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Cantor predicts yield curve could invert
Top bond broker says short rates could soon exceed long rates -- which often precedes recession.
July 8, 2005: 3:53 PM EDT
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NEW YORK (CNN/Money) - One of the world's largest Treasury bond brokers has predicted that the so-called yield curve could invert by as early as the next quarter, a move some economists fear could precede a recession.

If the federal funds target rate hits 4.25 percent by the end of the year, the yield on the two-year note is likely to rise to 4.25 percent, as well, said a research note from John Herrmann, head of economic commentary at Cantor Viewpoint, a unit of Cantor Fitzgerald.

But the yield on the 10-year note was forecast to end the year at about 4.15 percent, not far from current levels.

The report said there was only a 20 percent chance that federal funds target rate would hit 4.25 percent, but the forecast made the top Treasury bond dealer one of the first voices to formally expect an inversion in the curve.

The yield curve refers to the upward sloping graph that's normally depicted by bond yields in the Treasury market: the yields on shorter maturity debt are lower than those on longer maturities.

Curves and conundrums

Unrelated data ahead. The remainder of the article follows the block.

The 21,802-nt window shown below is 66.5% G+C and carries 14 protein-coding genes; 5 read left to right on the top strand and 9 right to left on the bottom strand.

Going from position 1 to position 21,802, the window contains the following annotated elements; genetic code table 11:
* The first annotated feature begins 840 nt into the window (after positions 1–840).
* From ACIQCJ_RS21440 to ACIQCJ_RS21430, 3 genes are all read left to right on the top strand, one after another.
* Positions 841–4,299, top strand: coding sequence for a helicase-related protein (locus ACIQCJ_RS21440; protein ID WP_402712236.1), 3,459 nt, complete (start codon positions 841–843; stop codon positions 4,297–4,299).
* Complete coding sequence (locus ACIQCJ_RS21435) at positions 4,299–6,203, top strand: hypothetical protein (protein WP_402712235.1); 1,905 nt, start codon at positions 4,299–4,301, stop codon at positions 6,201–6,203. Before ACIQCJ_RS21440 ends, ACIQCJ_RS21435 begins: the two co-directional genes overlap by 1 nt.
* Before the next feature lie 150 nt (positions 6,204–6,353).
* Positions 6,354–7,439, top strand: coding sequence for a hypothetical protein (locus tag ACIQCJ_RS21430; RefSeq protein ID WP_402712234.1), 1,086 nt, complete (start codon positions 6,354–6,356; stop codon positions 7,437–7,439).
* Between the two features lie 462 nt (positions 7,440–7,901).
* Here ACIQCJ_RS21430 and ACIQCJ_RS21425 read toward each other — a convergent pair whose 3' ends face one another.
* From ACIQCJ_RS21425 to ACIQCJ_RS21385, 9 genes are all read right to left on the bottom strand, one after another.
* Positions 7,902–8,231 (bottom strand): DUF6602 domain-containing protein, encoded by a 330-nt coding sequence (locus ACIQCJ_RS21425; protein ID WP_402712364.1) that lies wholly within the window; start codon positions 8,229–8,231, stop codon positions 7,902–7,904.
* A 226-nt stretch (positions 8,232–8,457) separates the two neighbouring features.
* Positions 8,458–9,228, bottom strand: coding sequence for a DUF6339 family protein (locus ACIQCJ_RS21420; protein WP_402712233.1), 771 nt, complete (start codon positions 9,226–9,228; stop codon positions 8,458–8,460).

When short-term yields become higher than long-term yields, it is called an inverted yield curve. An inverted yield curve has preceded the nation's last two economic recessions. (Confused about yield curves? Click here for help.)

The Federal Reserve has boosted short-term interest rates nine straight times since last June to 3.25 percent, and the central bank gave little indication that it would pause its monetary tightening campaign when it again raised last week.

Despite those increases, long-term Treasury yields have not risen in kind and are in fact below where they were when the Fed started raising short-term rates last summer.

Fed Chairman Alan Greenspan has called that a conundrum, and economists have struggled to predict whether the Treasury market is set to tumble, which would push yields higher. Bond prices and yields move in opposite directions.

Long-term yields have remained low despite a year of fed fund rate hikes, causing short- and long-term yield levels to move closer together. This is known as a flattening yield curve.

Traders may have held onto bonds in the face of rising short-term rates because they believe the hikes mean the Fed has inflation well in hand. Inflation hurts bonds by eroding the value of the fixed-income investment.

When the yield curve inverted in 2000, two-year yields exceeded 10-year yields by a little more than half a point. Cantor's recent forecast has pegged the two-year yield ending the year a quarter point higher than the 10-year yield.

But the firm said in its report that it believes the economy is "continuing to exhibit surprising economic resilience."

Cantor Fitzgerald later named five factors that would keep an inverted yield curve at bay. Click here for more.

For more on the yield curve, click here.

To see what bonds are doing today, click here.

And click here for bond charts.  Top of page


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